“All that stuff had professionalized to the point where you couldn’t really experiment,” she says. New constituencies had been given an outlet, but no one had really done the same work for young people. A limited network of youth media existed, mostly small-distribution publications like Youth Communication. Freedburg recalls that he had the feeling that they were a lone voice.
The Youth News movement emerged as a means to help young people break onto the radio dial. Why radio? Besides the founders’ ties to the community radio movement, the choice, Freedburg says, was obvious. “This was all pre-internet, pre-iPod,” he says. “Radio was huge in youth culture at the time.” The program’s primary goal wasn’t to provide job training for students. Rather, says Freedburg, it aimed “to provide a window into youth culture and to help young people reflect on their own lives.”
A Different Voice in Journalism
Youth News was still working out of their modest storage-room headquarters when Anita Johnson joined the team in the mid-’90s. Johnson was 20, working part time as an in-home care provider. She’d taken some courses at Alameda College, but wasn’t sure where she was headed. The atmosphere at Youth News was exciting, the pace was fast and the students were on the forefront of a digital media movement.
“Everything was really new,” says Johnson, “and young people were really enthusiastic, because adults were still trying to figure this out.” She produced her first radio feature on misogyny in music for Youth News. “That was when I realized: Journalism! This could be cool,” she says. She discovered that radio could be about more than just the music, providing an outlet to analyze news and events in depth.
“Society never looks at the root cause,” she says, referring to a story she explored on youth truancy. Producing the story for radio enabled her to get beneath the surface of the issue. Young people are multi-faceted, more complex than traditional media generally give them credit for, says Johnson. That’s why Youth News is a critical organization, she says, providing its members with the rare chance to express opinions about the world around them.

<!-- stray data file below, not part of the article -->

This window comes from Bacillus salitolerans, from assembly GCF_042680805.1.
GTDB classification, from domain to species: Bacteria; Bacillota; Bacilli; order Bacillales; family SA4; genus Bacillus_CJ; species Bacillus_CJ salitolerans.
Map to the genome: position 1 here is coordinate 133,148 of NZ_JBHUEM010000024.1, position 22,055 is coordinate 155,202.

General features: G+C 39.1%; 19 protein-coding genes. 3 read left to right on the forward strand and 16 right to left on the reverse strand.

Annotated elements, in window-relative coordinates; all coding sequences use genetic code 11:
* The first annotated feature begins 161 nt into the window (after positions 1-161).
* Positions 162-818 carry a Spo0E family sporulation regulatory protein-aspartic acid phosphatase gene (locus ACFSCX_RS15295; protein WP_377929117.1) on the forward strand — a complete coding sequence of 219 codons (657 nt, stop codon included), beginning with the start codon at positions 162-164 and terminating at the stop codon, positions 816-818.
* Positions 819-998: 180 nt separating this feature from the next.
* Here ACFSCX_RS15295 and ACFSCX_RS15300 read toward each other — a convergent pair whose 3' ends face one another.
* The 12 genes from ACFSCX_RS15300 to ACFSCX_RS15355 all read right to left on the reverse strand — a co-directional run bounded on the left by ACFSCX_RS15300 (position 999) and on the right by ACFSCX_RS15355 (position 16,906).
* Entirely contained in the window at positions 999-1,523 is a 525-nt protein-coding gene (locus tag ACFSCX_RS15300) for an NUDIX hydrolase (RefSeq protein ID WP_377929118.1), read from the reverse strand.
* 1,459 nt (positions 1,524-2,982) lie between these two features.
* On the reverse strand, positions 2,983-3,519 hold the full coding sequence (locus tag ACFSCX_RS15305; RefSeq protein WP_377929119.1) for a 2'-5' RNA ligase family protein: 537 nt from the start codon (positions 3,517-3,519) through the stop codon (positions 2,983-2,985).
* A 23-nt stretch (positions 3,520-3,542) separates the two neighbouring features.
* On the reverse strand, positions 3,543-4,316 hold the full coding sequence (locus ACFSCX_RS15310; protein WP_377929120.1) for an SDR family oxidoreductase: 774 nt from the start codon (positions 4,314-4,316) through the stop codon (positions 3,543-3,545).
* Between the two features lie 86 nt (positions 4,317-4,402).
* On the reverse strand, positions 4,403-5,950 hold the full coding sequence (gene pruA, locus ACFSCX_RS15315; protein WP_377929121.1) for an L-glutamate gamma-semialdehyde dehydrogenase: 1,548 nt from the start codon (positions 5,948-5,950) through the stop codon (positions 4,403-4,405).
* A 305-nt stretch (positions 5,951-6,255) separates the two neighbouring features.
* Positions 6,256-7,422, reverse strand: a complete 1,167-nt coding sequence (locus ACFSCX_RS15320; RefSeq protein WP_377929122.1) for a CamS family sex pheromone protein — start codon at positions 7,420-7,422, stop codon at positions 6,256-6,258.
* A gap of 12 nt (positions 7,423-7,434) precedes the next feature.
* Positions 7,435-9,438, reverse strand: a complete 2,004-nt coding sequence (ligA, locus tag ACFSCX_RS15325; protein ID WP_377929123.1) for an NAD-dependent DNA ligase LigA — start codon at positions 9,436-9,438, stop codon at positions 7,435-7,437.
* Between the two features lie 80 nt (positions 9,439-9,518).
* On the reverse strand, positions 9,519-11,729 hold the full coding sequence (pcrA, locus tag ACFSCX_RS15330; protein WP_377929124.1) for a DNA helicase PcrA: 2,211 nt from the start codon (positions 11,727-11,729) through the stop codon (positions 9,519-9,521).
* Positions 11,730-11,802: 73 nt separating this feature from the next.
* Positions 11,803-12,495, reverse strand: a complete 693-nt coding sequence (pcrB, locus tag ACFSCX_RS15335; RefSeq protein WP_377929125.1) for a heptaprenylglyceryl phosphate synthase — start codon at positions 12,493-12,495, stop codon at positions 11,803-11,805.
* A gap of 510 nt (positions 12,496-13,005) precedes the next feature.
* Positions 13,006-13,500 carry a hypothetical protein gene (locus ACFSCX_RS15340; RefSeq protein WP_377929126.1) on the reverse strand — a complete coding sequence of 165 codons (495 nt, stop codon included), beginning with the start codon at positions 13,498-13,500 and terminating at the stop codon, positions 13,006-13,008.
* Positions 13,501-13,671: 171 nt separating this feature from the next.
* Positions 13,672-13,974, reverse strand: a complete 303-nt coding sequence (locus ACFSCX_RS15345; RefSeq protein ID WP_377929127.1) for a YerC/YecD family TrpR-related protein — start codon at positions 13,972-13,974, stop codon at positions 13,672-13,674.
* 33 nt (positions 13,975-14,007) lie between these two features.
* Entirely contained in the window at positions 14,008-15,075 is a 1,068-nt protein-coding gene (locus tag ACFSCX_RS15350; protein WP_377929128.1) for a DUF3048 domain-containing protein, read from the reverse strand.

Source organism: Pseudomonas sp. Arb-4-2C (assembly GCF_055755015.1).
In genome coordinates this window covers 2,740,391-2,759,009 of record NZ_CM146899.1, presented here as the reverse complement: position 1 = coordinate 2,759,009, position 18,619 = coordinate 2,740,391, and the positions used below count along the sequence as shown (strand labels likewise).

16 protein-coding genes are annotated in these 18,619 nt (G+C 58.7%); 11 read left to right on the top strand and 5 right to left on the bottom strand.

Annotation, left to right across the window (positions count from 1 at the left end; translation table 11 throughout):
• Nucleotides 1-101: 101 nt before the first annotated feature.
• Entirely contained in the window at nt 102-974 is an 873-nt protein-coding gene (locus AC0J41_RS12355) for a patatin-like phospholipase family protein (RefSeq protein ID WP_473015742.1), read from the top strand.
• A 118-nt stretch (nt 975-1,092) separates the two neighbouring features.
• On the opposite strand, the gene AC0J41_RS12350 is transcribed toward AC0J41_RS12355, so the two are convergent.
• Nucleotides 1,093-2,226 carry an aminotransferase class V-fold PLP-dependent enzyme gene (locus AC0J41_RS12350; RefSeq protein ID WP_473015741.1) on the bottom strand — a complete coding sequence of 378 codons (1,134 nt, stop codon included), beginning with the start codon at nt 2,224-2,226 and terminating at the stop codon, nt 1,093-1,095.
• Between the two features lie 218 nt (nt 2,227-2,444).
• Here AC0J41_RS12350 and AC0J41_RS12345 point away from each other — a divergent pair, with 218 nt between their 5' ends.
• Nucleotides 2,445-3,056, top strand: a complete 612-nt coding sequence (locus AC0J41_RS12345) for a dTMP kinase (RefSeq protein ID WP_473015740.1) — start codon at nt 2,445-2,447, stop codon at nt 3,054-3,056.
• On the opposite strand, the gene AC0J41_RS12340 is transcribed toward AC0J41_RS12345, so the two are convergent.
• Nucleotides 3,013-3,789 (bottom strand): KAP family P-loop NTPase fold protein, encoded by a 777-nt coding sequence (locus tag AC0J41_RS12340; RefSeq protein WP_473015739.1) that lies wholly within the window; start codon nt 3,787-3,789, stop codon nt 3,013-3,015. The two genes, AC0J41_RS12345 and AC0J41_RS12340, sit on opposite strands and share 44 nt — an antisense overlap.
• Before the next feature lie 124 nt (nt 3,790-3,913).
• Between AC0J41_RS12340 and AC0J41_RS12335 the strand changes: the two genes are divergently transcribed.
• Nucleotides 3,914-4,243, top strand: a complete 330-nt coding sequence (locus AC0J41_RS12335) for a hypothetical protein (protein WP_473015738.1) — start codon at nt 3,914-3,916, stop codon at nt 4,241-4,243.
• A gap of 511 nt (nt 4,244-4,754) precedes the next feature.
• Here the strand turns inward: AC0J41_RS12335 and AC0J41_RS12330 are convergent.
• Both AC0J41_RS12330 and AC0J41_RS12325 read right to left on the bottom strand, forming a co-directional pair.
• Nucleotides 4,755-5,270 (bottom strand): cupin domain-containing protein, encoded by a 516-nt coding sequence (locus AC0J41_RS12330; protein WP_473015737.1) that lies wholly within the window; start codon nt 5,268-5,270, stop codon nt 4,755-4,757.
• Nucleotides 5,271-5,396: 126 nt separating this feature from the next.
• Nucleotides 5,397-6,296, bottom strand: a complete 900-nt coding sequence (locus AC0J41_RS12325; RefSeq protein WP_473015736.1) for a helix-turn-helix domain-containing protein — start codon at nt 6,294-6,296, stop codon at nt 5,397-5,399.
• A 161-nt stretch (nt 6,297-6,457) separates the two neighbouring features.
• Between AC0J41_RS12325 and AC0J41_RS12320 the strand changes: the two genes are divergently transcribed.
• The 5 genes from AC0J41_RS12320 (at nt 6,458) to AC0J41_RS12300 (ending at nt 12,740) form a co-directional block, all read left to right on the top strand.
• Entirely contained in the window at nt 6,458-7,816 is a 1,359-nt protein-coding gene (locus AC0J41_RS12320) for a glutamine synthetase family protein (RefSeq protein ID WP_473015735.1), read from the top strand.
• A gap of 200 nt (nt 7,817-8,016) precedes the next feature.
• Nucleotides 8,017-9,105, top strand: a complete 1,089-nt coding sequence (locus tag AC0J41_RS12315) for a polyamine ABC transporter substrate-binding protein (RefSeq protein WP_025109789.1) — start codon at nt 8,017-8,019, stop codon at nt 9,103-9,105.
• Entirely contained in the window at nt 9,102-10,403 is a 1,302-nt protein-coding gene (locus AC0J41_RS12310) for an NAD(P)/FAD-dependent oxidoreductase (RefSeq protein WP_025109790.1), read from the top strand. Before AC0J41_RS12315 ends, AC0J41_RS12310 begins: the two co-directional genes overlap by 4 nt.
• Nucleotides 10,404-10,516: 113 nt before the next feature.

In his time at Youth News, Louis Freedburg has observed that the very act of exploring the root causes of issues can be inherently empowering, opening up new and broader explanations for problems.
In 2008, Youth Radio, which emerged from Youth News under the leadership of Ellin O’Leary, is among more than three dozen youth radio programs around the country. Most of the newer programs date back only a little over a decade, but the field continues to grow. From the Blunt Youth Radio Project in Portland, ME which works with high school students and incarcerated teens, to WNYC’s Radio Rookies at the biggest NPR affiliate in New York City, youth radio programs have offered increasing numbers of students access to a wide variety of radio shows.
Anita Johnson thinks early programs like Youth News were a watershed, making it acceptable for more media outlets to cover youth stories. She went on to work as a peer mentor at Youth News and co-founded KPFA’s Hard Knock Radio, a political forum for the hip-hop generation.
“I’m still in that space even though I’m an adult now,” she says. She tries to hold onto an awareness of a youth perspective, while also providing an outlet for current youth producers. Johnson’s program features segments produced by today’s Youth Radio generation.
O’Leary notes that youth media has increasingly converged with online media, making their work more prevalent than ever. Freedburg agrees, saying that he sees an unprecedented interest in young audiences today. His only concern is the extent to which interest in youth audiences is fueled by corporate considerations. If you really listen to youth radio programs today, he says, it’s clear that young people are a lot more than consumers.
Watch a Youth Radio broadcaster in action!
Emma Jacobs is finishing up school in New York City. She works with her own amazing gang of students at Youth Mic, airing every Monday night on WKCR FM New York.